The degree of physical preparation addresses the various supplies or materials that you need to play a game (see Figure 1.14). Games such as Remember the Future or 20/20 Vision, which require nothing more than standard flip charts or 5"x8" index cards, have a low degree of physical preparation, whereas others, such as Product Box, which requires a relatively large set of office supplies, have higher physical preparation requirements.

Figure 1.14. Degree of Physical Preparation


Degree of Market Preparation

The degree of market preparation concerns how much effort you have to put into preparing the content for the game (see Figure 1.15). Product Box ranks quite low in this dimension, because in Product Box you're not asking your customers to respond to your ideas. In contrast, 20/20 Vision ranks higher because you have to take the time to prepare the items (content) you want your customers to prioritize. Keep in mind that games that require more market preparation often help product teams make valuable choiceseven before playing the games with their customers!

Figure 1.15. Degree of Market Preparation


Degree of Customer Preparation

The degree of customer preparation concerns how much effort your customers will have to put into preparing to play the game. Both Product Box and 20/20 Vision rank low in this regard because in these games you're looking for the real-time reactions of customers during the game. In contrast, Show and Tell ranks much higher because you're explicitly asking customers to tell you about how they use your products and services. (See Figure 1.16.) Your customers who will be participating in the game will need time to prepare for this.

Figure 1.16. Degree of Customer Preparation


Time Frame of Action

The games also vary by the time frame for putting the result of the game into action. Classifying time frames is very challenging because product cycle times differ so much by industries. Instead of giving you absolutes, I'll instead classify the time frame for action in terms of cycle times, with the understanding that each of the games has the potential to produce results that can span a wide range of times for action. (See Figure 1.17.)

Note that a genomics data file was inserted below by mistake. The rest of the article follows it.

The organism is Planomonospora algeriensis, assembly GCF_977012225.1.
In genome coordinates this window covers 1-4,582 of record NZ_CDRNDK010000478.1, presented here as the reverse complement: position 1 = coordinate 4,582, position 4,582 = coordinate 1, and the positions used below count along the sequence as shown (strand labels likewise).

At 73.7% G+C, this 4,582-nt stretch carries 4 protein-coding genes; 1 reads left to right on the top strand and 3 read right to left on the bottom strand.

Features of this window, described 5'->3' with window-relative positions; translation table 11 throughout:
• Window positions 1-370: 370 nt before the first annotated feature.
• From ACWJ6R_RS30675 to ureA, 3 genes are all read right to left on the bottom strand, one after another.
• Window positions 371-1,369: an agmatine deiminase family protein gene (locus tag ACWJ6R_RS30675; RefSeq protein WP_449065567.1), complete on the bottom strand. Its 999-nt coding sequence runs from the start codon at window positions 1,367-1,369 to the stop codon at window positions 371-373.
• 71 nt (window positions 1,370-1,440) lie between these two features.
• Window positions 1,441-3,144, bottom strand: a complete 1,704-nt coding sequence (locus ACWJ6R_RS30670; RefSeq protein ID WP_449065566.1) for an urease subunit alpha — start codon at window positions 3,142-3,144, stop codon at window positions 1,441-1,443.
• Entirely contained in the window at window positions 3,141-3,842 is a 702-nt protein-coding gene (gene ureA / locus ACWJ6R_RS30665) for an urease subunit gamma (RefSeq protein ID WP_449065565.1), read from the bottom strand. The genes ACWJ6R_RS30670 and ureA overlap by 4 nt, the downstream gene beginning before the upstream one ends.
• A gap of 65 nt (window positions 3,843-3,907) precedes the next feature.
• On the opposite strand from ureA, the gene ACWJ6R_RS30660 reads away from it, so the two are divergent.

Figure 1.17. Time Frame of Action


  • Shorter/Tactical Actions that can be taken right away, typically in the current or next product cycle.

  • Medium Actions that are typically taken in the next one to three product cycles.

  • Longer/Strategic Actions that are typically taken over the course of many product cycles.

Keep in mind that a combination of factors helps regulate customers' expectations about the time frame of action. If you're playing Buy a Feature, it is typically because you want feedback about the next one or two product releases. Similarly, if you're playing Remember the Future, in which the future is 10 years from now, customers will readily expect that the time frame of action will be longer. Many customers, especially in business and professional markets, have a reasonable sense of the time frame associated with a suggested or requested action. They may even expect that something will take a longer time to accomplish based on their own strategic and tactical planning cycles. Keep in mind that you can always check your understanding of how quickly your customers expect you to act: just ask them.

If You Feel Overwhelmed by 12 Choices

During one class I was teaching on Innovation Games, the Senior Director of Product Management pulled me aside and said, "Twelve choices feels like too many. I know all of the games are good, but can you pick just a few that address universal themes and are relatively easy to play? This would help my team get started in using these games that much faster." Here is the list that I gave him:

Speed Boat Even the most satisfied customers have ideas on how you can improve your products and services. Speed Boat gives your customers an opportunity to share these ideas with you.

Buy a Feature Product development is a constant art of managing to deliver the most important features within limited resources. To make this even more challenging, most product teams have more ideas on what features they should add to their products than the resources needed to add them. Buy a Feature helps you make tough prioritization decisions by giving your customers a voice in the prioritization process.

Product Box Good product managers have a strong point of view about what their market needs. Great product managers take the time to explore "what they don't know they don't know" through open-ended, qualitative market research. Product Box provides you with new possibilities through open-ended exploration.

Spider Web You need to understand how your product fits into your customers' world so that you can make effective choices about what does and does not go into your product. By asking your customers to explain their view of how your product fits into their world, Spider Web can help you do this.




Innovation Games(c) Creating Breakthrough Products Through Collaborative Play
Innovation Games: Creating Breakthrough Products Through Collaborative Play
ISBN: 0321437292
EAN: 2147483647
Year: 2006
Pages: 144
Authors: Luke Hohmann